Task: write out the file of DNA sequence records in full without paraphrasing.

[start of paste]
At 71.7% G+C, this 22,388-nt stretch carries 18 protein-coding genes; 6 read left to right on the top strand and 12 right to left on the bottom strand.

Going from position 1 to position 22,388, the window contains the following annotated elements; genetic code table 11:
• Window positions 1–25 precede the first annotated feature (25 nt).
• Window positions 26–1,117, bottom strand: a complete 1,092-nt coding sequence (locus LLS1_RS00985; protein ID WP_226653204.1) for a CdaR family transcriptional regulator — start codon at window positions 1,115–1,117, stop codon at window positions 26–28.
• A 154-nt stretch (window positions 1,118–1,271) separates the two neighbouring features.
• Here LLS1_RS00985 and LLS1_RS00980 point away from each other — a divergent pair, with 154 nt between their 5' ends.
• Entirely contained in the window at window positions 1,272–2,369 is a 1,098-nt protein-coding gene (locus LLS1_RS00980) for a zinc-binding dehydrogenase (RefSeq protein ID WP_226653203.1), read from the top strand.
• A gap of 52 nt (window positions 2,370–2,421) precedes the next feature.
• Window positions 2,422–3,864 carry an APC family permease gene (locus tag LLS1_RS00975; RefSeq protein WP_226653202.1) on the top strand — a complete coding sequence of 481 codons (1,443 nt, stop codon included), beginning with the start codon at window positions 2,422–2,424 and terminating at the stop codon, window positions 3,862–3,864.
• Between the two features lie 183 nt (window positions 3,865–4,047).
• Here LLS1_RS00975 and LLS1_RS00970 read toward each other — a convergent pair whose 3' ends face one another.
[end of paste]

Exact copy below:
At 71.7% G+C, this 22,388-nt stretch carries 18 protein-coding genes; 6 read left to right on the top strand and 12 right to left on the bottom strand.

Going from position 1 to position 22,388, the window contains the following annotated elements; genetic code table 11:
• Window positions 1–25 precede the first annotated feature (25 nt).
• Window positions 26–1,117, bottom strand: a complete 1,092-nt coding sequence (locus LLS1_RS00985; protein ID WP_226653204.1) for a CdaR family transcriptional regulator — start codon at window positions 1,115–1,117, stop codon at window positions 26–28.
• A 154-nt stretch (window positions 1,118–1,271) separates the two neighbouring features.
• Here LLS1_RS00985 and LLS1_RS00980 point away from each other — a divergent pair, with 154 nt between their 5' ends.
• Entirely contained in the window at window positions 1,272–2,369 is a 1,098-nt protein-coding gene (locus LLS1_RS00980) for a zinc-binding dehydrogenase (RefSeq protein ID WP_226653203.1), read from the top strand.
• A gap of 52 nt (window positions 2,370–2,421) precedes the next feature.
• Window positions 2,422–3,864 carry an APC family permease gene (locus tag LLS1_RS00975; RefSeq protein WP_226653202.1) on the top strand — a complete coding sequence of 481 codons (1,443 nt, stop codon included), beginning with the start codon at window positions 2,422–2,424 and terminating at the stop codon, window positions 3,862–3,864.
• Between the two features lie 183 nt (window positions 3,865–4,047).
• Here LLS1_RS00975 and LLS1_RS00970 read toward each other — a convergent pair whose 3' ends face one another.